- From 1940 onwards. The records are only public if the person has been deceased for about two years. You must contact the Central Bureau for Genealogy, fill in an application form and pay the fee as explained on their website. Email it to firstname.lastname@example.org or post to
- CBG/Center for Family History
- Section Personcart and Personlist
- PO Box 11755
- 2502 AT, The Hague
- The Netherlands
- CBG/Center for Family History
If the record is found, it will also contain details about the main person's parents, spouse and children. Some information may be blanked out in the case of people deceased relatively recently.
Reading the Records
- Records are most commonly written in Dutch or Latin. You do not have to be fluent these languages to read your documents! Genealogical records usually contain a limited vocabulary. Use this Dutch Genealogical Word List to translate the important points in the document.
- Also, the handwriting can be slightly different, so you will want to watch these lessons, as needed, depending on the pre-dominant language in the region your ancestors lived:
Tips for Finding Your Ancestor in the Records
- Effective use of civil registration and church records includes the following strategies:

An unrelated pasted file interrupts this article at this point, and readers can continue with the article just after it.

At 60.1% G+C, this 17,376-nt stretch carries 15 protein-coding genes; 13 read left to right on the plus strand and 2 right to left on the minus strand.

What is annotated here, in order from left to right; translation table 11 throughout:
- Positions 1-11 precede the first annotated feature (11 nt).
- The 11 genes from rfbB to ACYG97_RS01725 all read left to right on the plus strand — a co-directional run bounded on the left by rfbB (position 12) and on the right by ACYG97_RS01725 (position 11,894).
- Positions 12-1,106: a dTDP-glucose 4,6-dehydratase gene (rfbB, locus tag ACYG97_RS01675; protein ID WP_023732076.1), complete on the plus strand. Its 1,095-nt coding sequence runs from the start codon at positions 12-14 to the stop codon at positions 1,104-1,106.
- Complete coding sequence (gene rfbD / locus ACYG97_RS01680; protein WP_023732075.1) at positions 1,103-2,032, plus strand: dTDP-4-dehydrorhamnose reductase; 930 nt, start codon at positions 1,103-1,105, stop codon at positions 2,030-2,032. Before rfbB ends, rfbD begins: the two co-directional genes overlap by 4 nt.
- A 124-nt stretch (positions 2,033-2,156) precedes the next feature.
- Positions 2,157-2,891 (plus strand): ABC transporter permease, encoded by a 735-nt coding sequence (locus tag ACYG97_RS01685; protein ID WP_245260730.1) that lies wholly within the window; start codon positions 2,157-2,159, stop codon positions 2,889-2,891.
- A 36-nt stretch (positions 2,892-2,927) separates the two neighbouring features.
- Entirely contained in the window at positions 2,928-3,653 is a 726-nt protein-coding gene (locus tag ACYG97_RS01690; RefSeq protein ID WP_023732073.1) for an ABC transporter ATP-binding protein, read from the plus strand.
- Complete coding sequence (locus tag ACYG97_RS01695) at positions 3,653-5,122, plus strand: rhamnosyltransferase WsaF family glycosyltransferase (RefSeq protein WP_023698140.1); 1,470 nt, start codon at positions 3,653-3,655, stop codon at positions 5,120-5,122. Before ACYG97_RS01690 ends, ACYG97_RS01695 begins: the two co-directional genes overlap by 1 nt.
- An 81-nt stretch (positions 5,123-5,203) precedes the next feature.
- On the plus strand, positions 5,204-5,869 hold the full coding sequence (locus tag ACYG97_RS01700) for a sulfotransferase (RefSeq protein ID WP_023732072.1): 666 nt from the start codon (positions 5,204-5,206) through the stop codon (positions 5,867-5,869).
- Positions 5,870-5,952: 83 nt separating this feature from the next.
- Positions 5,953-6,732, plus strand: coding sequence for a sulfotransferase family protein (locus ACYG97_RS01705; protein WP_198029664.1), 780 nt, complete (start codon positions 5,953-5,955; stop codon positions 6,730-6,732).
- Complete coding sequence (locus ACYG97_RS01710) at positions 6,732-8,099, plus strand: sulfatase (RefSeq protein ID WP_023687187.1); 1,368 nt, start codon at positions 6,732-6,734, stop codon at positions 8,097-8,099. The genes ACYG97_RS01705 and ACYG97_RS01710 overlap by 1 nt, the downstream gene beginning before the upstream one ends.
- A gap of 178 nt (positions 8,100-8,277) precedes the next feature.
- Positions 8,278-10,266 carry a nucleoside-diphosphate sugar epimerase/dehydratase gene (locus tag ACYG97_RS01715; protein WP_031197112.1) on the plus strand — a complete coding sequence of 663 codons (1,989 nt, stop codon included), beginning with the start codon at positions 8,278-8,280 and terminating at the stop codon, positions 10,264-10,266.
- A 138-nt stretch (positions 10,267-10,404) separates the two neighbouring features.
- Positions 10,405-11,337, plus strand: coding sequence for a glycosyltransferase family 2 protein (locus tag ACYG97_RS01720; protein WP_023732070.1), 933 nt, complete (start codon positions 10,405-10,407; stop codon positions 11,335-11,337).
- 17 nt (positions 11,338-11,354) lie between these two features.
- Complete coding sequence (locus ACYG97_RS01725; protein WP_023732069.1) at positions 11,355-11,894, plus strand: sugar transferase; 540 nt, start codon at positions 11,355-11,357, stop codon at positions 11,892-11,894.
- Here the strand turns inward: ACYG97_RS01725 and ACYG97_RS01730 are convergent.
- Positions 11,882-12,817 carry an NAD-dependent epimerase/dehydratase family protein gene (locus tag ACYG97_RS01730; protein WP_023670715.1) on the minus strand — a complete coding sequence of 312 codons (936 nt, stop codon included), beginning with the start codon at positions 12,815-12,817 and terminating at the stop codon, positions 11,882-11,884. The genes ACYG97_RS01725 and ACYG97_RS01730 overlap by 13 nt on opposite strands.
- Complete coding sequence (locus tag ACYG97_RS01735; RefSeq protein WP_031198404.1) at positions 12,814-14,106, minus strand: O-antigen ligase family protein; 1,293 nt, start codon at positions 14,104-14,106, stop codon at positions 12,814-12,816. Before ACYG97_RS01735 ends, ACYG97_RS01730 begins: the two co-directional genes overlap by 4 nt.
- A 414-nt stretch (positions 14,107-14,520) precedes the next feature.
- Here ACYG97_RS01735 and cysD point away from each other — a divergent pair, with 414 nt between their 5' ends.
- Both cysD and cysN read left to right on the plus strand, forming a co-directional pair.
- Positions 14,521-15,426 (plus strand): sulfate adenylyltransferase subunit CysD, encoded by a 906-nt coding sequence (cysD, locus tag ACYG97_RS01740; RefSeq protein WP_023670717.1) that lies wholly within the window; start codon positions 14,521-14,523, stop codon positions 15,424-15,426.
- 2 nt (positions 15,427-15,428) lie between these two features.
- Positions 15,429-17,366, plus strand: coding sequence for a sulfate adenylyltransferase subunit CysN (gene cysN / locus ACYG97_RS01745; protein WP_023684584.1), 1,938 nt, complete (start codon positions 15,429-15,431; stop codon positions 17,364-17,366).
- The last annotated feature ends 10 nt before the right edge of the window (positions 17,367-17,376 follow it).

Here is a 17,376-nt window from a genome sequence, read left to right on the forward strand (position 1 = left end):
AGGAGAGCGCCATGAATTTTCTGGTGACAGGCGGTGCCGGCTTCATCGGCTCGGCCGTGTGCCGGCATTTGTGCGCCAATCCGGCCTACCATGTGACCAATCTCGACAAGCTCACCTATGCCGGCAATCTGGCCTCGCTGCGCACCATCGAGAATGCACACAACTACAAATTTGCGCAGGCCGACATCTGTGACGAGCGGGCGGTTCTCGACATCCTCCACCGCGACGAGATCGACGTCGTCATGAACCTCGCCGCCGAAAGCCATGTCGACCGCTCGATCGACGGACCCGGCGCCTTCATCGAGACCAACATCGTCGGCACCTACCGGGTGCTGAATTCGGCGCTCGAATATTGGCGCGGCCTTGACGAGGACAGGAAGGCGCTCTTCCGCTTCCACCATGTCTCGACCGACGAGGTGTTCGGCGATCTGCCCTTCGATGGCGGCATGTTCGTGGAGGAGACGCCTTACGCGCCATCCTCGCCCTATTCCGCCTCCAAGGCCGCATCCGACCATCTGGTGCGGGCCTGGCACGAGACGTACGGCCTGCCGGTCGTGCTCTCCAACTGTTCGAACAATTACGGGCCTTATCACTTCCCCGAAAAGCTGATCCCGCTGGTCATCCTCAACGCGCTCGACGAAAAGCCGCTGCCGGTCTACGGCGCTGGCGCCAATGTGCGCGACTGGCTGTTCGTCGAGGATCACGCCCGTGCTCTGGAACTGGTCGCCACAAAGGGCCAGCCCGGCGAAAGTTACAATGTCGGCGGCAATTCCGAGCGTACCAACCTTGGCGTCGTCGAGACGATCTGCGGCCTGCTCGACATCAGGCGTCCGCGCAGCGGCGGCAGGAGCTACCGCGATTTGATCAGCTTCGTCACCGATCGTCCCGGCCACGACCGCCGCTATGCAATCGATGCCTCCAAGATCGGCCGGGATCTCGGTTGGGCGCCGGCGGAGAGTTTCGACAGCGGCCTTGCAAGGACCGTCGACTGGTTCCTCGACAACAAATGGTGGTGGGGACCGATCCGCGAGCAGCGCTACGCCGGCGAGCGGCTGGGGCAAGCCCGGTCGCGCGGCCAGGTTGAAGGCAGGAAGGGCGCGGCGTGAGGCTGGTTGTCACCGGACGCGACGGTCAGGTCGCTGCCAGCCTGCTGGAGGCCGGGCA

- Identify your ancestor by finding his birth or christening record.
- When you find an ancestor’s birth or baptismal record, search for the births of siblings.
- Search for the parents’ marriage record. Typically, the marriage took place one or two years before the oldest child was born.
- Search for the parents' birth records. On the average, people married in their early 20s, so subtact 25 or so years from the marriage date for a starting year to search for the parents' birth records.
- Search the death registers for all family members.
- If you do not find earlier generations in the parish registers, search neighboring parishes.
- Marriages were usually performed and recorded where the bride lived.
- Do not overlook the importance of death records. Death records are especially helpful because they may provide important information about a person’s birth, spouse, and parents. Civil death records often exist for individuals for whom there are no birth or marriage records.